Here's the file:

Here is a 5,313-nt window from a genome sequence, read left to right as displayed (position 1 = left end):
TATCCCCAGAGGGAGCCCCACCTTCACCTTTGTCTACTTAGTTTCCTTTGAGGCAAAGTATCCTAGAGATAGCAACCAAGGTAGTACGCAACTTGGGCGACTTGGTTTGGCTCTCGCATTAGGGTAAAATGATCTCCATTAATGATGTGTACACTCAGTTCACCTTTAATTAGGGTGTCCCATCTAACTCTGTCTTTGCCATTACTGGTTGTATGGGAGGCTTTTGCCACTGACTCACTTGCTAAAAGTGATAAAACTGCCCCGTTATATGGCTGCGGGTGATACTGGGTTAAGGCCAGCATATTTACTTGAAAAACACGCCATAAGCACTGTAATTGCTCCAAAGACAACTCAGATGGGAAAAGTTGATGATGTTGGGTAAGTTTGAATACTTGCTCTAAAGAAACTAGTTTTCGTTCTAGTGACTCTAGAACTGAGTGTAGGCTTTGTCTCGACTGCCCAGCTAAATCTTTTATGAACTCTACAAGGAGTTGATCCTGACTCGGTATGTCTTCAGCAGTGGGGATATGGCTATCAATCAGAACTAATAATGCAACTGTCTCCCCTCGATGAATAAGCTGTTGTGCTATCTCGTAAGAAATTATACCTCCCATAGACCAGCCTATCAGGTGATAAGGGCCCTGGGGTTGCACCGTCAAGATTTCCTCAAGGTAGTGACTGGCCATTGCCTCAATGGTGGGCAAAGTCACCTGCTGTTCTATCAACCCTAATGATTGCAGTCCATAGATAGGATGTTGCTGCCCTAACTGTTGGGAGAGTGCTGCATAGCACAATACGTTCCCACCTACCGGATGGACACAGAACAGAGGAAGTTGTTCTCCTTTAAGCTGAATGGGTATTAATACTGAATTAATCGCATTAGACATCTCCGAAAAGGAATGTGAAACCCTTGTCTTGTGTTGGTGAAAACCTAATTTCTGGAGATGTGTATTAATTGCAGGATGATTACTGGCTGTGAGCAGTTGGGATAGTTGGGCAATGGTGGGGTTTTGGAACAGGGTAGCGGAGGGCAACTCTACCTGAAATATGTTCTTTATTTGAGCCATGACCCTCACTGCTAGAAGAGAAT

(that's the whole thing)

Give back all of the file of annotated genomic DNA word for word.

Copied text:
Here is a 5,313-nt window from a genome sequence, read left to right as displayed (position 1 = left end):
TATCCCCAGAGGGAGCCCCACCTTCACCTTTGTCTACTTAGTTTCCTTTGAGGCAAAGTATCCTAGAGATAGCAACCAAGGTAGTACGCAACTTGGGCGACTTGGTTTGGCTCTCGCATTAGGGTAAAATGATCTCCATTAATGATGTGTACACTCAGTTCACCTTTAATTAGGGTGTCCCATCTAACTCTGTCTTTGCCATTACTGGTTGTATGGGAGGCTTTTGCCACTGACTCACTTGCTAAAAGTGATAAAACTGCCCCGTTATATGGCTGCGGGTGATACTGGGTTAAGGCCAGCATATTTACTTGAAAAACACGCCATAAGCACTGTAATTGCTCCAAAGACAACTCAGATGGGAAAAGTTGATGATGTTGGGTAAGTTTGAATACTTGCTCTAAAGAAACTAGTTTTCGTTCTAGTGACTCTAGAACTGAGTGTAGGCTTTGTCTCGACTGCCCAGCTAAATCTTTTATGAACTCTACAAGGAGTTGATCCTGACTCGGTATGTCTTCAGCAGTGGGGATATGGCTATCAATCAGAACTAATAATGCAACTGTCTCCCCTCGATGAATAAGCTGTTGTGCTATCTCGTAAGAAATTATACCTCCCATAGACCAGCCTATCAGGTGATAAGGGCCCTGGGGTTGCACCGTCAAGATTTCCTCAAGGTAGTGACTGGCCATTGCCTCAATGGTGGGCAAAGTCACCTGCTGTTCTATCAACCCTAATGATTGCAGTCCATAGATAGGATGTTGCTGCCCTAACTGTTGGGAGAGTGCTGCATAGCACAATACGTTCCCACCTACCGGATGGACACAGAACAGAGGAAGTTGTTCTCCTTTAAGCTGAATGGGTATTAATACTGAATTAATCGCATTAGACATCTCCGAAAAGGAATGTGAAACCCTTGTCTTGTGTTGGTGAAAACCTAATTTCTGGAGATGTGTATTAATTGCAGGATGATTACTGGCTGTGAGCAGTTGGGATAGTTGGGCAATGGTGGGGTTTTGGAACAGGGTAGCGGAGGGCAACTCTACCTGAAATATGTTCTTTATTTGAGCCATGACCCTCACTGCTAGAAGAGAAT